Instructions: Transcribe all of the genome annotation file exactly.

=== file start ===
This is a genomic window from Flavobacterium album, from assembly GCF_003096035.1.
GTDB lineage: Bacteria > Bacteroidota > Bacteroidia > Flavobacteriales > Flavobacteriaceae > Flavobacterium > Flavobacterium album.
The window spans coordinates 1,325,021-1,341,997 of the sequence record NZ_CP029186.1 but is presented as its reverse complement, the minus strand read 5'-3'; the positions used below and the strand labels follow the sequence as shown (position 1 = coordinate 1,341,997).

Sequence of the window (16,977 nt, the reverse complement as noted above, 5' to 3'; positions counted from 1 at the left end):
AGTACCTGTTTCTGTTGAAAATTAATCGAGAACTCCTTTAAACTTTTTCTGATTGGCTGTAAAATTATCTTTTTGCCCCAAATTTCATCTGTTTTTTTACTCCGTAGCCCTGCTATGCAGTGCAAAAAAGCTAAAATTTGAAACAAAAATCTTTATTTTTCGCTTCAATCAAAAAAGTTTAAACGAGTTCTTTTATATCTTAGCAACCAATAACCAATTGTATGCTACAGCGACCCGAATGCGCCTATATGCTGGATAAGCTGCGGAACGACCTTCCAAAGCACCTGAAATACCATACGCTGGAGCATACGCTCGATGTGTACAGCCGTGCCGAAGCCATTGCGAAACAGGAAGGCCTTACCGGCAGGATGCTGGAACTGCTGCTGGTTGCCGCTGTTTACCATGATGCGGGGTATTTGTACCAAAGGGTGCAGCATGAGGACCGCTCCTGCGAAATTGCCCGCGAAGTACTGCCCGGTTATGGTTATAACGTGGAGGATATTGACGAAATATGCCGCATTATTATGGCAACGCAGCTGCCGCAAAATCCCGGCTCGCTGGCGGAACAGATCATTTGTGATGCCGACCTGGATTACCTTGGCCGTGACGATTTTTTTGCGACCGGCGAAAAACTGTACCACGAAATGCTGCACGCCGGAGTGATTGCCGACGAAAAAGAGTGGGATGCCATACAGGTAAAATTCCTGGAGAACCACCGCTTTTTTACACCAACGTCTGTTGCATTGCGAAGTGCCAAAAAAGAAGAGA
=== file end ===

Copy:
This is a genomic window from Flavobacterium album, from assembly GCF_003096035.1.
GTDB lineage: Bacteria > Bacteroidota > Bacteroidia > Flavobacteriales > Flavobacteriaceae > Flavobacterium > Flavobacterium album.
The window spans coordinates 1,325,021-1,341,997 of the sequence record NZ_CP029186.1 but is presented as its reverse complement, the minus strand read 5'-3'; the positions used below and the strand labels follow the sequence as shown (position 1 = coordinate 1,341,997).

Sequence of the window (16,977 nt, the reverse complement as noted above, 5' to 3'; positions counted from 1 at the left end):
AGTACCTGTTTCTGTTGAAAATTAATCGAGAACTCCTTTAAACTTTTTCTGATTGGCTGTAAAATTATCTTTTTGCCCCAAATTTCATCTGTTTTTTTACTCCGTAGCCCTGCTATGCAGTGCAAAAAAGCTAAAATTTGAAACAAAAATCTTTATTTTTCGCTTCAATCAAAAAAGTTTAAACGAGTTCTTTTATATCTTAGCAACCAATAACCAATTGTATGCTACAGCGACCCGAATGCGCCTATATGCTGGATAAGCTGCGGAACGACCTTCCAAAGCACCTGAAATACCATACGCTGGAGCATACGCTCGATGTGTACAGCCGTGCCGAAGCCATTGCGAAACAGGAAGGCCTTACCGGCAGGATGCTGGAACTGCTGCTGGTTGCCGCTGTTTACCATGATGCGGGGTATTTGTACCAAAGGGTGCAGCATGAGGACCGCTCCTGCGAAATTGCCCGCGAAGTACTGCCCGGTTATGGTTATAACGTGGAGGATATTGACGAAATATGCCGCATTATTATGGCAACGCAGCTGCCGCAAAATCCCGGCTCGCTGGCGGAACAGATCATTTGTGATGCCGACCTGGATTACCTTGGCCGTGACGATTTTTTTGCGACCGGCGAAAAACTGTACCACGAAATGCTGCACGCCGGAGTGATTGCCGACGAAAAAGAGTGGGATGCCATACAGGTAAAATTCCTGGAGAACCACCGCTTTTTTACACCAACGTCTGTTGCATTGCGAAGTGCCAAAAAAGAAGAGA